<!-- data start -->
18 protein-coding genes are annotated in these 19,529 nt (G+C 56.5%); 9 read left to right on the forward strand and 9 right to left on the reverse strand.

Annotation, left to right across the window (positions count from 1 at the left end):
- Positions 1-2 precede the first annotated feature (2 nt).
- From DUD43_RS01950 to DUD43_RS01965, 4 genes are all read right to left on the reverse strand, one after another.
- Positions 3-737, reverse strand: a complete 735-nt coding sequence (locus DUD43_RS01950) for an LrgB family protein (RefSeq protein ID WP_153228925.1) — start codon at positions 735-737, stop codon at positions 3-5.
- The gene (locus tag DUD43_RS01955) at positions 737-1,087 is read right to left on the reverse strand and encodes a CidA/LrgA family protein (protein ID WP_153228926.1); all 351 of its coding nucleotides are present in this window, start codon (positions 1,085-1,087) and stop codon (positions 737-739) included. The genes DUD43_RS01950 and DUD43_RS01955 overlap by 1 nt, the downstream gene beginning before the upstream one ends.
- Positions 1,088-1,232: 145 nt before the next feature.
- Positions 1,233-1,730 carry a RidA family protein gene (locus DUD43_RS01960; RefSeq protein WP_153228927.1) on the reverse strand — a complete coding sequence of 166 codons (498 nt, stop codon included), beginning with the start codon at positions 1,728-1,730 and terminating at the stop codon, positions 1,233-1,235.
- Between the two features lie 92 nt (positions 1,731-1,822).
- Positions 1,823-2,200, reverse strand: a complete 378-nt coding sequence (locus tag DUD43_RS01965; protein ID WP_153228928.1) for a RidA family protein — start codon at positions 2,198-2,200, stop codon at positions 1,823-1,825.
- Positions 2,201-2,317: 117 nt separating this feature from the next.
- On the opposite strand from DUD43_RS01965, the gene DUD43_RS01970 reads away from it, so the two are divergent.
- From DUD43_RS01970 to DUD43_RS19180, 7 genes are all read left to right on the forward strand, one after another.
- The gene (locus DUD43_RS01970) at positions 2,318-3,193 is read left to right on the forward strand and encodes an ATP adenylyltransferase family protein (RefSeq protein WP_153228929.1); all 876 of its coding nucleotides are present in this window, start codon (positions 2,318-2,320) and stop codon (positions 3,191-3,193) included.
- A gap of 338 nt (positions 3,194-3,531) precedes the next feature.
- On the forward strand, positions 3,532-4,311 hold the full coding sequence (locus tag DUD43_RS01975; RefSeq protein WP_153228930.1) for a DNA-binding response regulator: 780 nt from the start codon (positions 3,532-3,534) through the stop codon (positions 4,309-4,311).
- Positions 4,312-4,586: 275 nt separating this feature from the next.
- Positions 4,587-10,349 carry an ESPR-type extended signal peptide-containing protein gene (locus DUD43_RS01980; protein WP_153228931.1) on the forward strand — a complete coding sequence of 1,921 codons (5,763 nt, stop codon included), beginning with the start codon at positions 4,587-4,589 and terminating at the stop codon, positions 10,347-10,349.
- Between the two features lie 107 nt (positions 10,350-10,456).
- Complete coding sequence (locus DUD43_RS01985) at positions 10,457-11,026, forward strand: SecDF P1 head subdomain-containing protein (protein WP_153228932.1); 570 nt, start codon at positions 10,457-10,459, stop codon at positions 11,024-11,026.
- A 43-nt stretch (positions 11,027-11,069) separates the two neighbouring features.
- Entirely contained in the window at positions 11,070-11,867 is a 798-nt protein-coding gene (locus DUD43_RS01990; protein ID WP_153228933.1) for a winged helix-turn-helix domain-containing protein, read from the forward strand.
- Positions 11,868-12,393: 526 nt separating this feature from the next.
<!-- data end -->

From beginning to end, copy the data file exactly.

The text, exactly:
18 protein-coding genes are annotated in these 19,529 nt (G+C 56.5%); 9 read left to right on the forward strand and 9 right to left on the reverse strand.

Annotation, left to right across the window (positions count from 1 at the left end):
- Positions 1-2 precede the first annotated feature (2 nt).
- From DUD43_RS01950 to DUD43_RS01965, 4 genes are all read right to left on the reverse strand, one after another.
- Positions 3-737, reverse strand: a complete 735-nt coding sequence (locus DUD43_RS01950) for an LrgB family protein (RefSeq protein ID WP_153228925.1) — start codon at positions 735-737, stop codon at positions 3-5.
- The gene (locus tag DUD43_RS01955) at positions 737-1,087 is read right to left on the reverse strand and encodes a CidA/LrgA family protein (protein ID WP_153228926.1); all 351 of its coding nucleotides are present in this window, start codon (positions 1,085-1,087) and stop codon (positions 737-739) included. The genes DUD43_RS01950 and DUD43_RS01955 overlap by 1 nt, the downstream gene beginning before the upstream one ends.
- Positions 1,088-1,232: 145 nt before the next feature.
- Positions 1,233-1,730 carry a RidA family protein gene (locus DUD43_RS01960; RefSeq protein WP_153228927.1) on the reverse strand — a complete coding sequence of 166 codons (498 nt, stop codon included), beginning with the start codon at positions 1,728-1,730 and terminating at the stop codon, positions 1,233-1,235.
- Between the two features lie 92 nt (positions 1,731-1,822).
- Positions 1,823-2,200, reverse strand: a complete 378-nt coding sequence (locus tag DUD43_RS01965; protein ID WP_153228928.1) for a RidA family protein — start codon at positions 2,198-2,200, stop codon at positions 1,823-1,825.
- Positions 2,201-2,317: 117 nt separating this feature from the next.
- On the opposite strand from DUD43_RS01965, the gene DUD43_RS01970 reads away from it, so the two are divergent.
- From DUD43_RS01970 to DUD43_RS19180, 7 genes are all read left to right on the forward strand, one after another.
- The gene (locus DUD43_RS01970) at positions 2,318-3,193 is read left to right on the forward strand and encodes an ATP adenylyltransferase family protein (RefSeq protein WP_153228929.1); all 876 of its coding nucleotides are present in this window, start codon (positions 2,318-2,320) and stop codon (positions 3,191-3,193) included.
- A gap of 338 nt (positions 3,194-3,531) precedes the next feature.
- On the forward strand, positions 3,532-4,311 hold the full coding sequence (locus tag DUD43_RS01975; RefSeq protein WP_153228930.1) for a DNA-binding response regulator: 780 nt from the start codon (positions 3,532-3,534) through the stop codon (positions 4,309-4,311).
- Positions 4,312-4,586: 275 nt separating this feature from the next.
- Positions 4,587-10,349 carry an ESPR-type extended signal peptide-containing protein gene (locus DUD43_RS01980; protein WP_153228931.1) on the forward strand — a complete coding sequence of 1,921 codons (5,763 nt, stop codon included), beginning with the start codon at positions 4,587-4,589 and terminating at the stop codon, positions 10,347-10,349.
- Between the two features lie 107 nt (positions 10,350-10,456).
- Complete coding sequence (locus DUD43_RS01985) at positions 10,457-11,026, forward strand: SecDF P1 head subdomain-containing protein (protein WP_153228932.1); 570 nt, start codon at positions 10,457-10,459, stop codon at positions 11,024-11,026.
- A 43-nt stretch (positions 11,027-11,069) separates the two neighbouring features.
- Entirely contained in the window at positions 11,070-11,867 is a 798-nt protein-coding gene (locus DUD43_RS01990; protein ID WP_153228933.1) for a winged helix-turn-helix domain-containing protein, read from the forward strand.
- Positions 11,868-12,393: 526 nt separating this feature from the next.